The Northwestern University Brain Attack Registry, a prospective database that has been active since August 2012, was further queried to evaluate the prevalence of PFO and CS for a 1-year period and provided a comparator to detect potential biases in our case identification.
IS and TIA Classification
The diagnosis of IS required evidence of diffusion-weighted imaging abnormality on brain MRI or focal symptoms or signs persisting ≥24 hours as determined by the treating board-certified vascular neurologist.13 TIA was defined as a transient episode of neurological dysfunction caused by focal brain or retinal ischemia without radiographic evidence of acute infarction also as determined by the treating vascular neurologist.14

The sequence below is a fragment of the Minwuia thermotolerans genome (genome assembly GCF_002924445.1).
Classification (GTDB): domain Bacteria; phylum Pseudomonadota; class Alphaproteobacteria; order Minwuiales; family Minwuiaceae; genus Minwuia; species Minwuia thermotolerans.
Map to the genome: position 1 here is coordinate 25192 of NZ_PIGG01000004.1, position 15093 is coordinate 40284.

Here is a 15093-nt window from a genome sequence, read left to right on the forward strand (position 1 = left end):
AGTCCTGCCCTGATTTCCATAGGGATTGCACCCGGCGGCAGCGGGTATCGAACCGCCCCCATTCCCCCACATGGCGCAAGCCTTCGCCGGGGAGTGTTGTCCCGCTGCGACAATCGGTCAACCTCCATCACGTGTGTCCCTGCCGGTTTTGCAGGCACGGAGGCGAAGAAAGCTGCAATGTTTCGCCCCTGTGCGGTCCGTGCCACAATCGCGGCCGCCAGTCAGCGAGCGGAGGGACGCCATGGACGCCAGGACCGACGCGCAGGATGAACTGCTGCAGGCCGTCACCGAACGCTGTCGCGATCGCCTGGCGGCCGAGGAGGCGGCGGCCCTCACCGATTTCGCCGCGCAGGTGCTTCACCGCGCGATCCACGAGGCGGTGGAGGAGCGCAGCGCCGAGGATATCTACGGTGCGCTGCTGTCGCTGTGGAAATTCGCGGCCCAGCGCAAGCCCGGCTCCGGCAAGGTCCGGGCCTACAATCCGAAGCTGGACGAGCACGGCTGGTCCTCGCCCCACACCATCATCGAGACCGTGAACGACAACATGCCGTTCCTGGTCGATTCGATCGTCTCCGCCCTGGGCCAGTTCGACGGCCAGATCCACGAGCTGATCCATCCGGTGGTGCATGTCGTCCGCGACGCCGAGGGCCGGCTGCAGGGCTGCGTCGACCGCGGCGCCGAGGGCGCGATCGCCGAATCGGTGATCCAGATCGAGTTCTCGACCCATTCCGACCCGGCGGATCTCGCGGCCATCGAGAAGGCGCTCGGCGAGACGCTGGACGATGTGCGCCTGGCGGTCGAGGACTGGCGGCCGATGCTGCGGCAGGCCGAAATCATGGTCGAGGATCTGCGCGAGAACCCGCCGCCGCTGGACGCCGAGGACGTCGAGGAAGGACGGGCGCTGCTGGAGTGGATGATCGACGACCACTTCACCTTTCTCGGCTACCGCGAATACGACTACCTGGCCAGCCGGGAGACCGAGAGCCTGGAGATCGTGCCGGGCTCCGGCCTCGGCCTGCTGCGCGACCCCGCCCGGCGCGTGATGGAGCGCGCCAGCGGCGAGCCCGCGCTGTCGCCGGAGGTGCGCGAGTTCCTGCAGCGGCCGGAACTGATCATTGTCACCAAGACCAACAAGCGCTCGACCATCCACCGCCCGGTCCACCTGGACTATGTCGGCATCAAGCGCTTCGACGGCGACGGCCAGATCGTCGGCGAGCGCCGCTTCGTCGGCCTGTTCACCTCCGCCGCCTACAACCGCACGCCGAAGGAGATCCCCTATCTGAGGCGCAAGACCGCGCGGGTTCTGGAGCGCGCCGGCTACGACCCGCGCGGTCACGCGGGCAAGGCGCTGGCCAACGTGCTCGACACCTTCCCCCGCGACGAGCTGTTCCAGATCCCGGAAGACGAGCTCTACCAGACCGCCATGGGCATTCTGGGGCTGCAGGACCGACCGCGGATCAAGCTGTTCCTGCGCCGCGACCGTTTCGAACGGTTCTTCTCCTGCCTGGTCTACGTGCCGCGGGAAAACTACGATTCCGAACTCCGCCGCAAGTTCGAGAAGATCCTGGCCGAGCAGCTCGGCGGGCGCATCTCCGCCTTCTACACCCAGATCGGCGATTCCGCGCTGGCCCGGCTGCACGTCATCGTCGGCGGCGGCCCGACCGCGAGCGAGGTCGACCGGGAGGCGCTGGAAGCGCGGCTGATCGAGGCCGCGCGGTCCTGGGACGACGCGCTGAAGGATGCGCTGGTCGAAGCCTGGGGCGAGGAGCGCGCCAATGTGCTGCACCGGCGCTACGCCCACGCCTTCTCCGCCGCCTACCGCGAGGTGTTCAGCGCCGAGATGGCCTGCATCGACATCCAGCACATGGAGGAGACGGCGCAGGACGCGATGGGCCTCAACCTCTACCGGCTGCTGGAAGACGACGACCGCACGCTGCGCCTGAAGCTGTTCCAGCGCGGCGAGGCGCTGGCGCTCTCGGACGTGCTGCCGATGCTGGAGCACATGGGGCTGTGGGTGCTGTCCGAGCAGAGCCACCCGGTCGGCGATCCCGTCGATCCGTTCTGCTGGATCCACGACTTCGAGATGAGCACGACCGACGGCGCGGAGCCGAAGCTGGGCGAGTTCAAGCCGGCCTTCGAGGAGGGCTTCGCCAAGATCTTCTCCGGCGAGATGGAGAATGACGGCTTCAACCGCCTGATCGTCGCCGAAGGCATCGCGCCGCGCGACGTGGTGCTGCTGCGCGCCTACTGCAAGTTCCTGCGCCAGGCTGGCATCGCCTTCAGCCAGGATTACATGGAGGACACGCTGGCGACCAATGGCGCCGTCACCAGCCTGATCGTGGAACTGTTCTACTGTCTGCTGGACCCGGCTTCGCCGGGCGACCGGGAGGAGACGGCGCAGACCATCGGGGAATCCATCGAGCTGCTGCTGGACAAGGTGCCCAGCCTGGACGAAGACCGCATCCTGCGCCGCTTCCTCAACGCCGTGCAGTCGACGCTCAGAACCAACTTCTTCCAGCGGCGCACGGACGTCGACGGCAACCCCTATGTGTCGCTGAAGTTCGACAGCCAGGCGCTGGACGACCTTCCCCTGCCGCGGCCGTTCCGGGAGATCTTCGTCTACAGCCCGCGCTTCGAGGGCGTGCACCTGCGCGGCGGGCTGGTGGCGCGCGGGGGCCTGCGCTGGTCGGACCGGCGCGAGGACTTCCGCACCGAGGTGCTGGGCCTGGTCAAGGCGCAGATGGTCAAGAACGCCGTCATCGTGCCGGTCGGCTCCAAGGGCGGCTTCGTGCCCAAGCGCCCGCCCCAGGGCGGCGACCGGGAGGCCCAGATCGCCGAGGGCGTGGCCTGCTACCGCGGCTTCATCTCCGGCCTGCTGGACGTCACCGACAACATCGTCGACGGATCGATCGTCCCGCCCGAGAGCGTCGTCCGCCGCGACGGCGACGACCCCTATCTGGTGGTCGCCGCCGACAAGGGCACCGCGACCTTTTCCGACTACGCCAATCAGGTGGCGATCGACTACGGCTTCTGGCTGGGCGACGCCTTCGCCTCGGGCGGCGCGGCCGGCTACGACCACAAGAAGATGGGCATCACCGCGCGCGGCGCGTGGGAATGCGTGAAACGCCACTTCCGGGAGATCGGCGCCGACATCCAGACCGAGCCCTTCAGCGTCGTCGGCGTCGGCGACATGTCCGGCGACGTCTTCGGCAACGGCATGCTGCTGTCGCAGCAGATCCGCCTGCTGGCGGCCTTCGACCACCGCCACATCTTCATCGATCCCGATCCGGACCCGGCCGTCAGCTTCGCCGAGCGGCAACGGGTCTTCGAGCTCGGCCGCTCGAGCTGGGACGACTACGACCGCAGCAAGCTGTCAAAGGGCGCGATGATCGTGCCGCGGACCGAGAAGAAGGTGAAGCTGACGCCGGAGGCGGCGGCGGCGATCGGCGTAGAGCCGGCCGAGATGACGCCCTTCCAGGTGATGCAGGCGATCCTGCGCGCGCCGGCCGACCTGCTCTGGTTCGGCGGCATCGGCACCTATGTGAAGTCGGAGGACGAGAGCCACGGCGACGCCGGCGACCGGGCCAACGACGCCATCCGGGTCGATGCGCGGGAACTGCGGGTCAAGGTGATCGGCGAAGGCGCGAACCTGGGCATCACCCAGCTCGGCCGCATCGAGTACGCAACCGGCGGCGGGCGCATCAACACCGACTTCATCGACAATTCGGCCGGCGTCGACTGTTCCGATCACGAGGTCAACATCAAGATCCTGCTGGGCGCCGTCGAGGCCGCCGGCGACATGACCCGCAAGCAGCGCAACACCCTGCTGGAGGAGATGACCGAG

We retrospectively applied the previously validated Causative Classification System to all patients who met inclusion criteria for a more nuanced etiologic classification.15,16 Patients were dichotomized into 2 groups: (1) those classified as possible cardioaortic embolism or undetermined (ie, CS subtype) and (2) patients with determined causes of stroke (ie, non-CS subtypes).17 The Causative Classification System was performed using the online software available at http://ccs.mgh.harvard.edu.
MRV Acquisition and Interpretation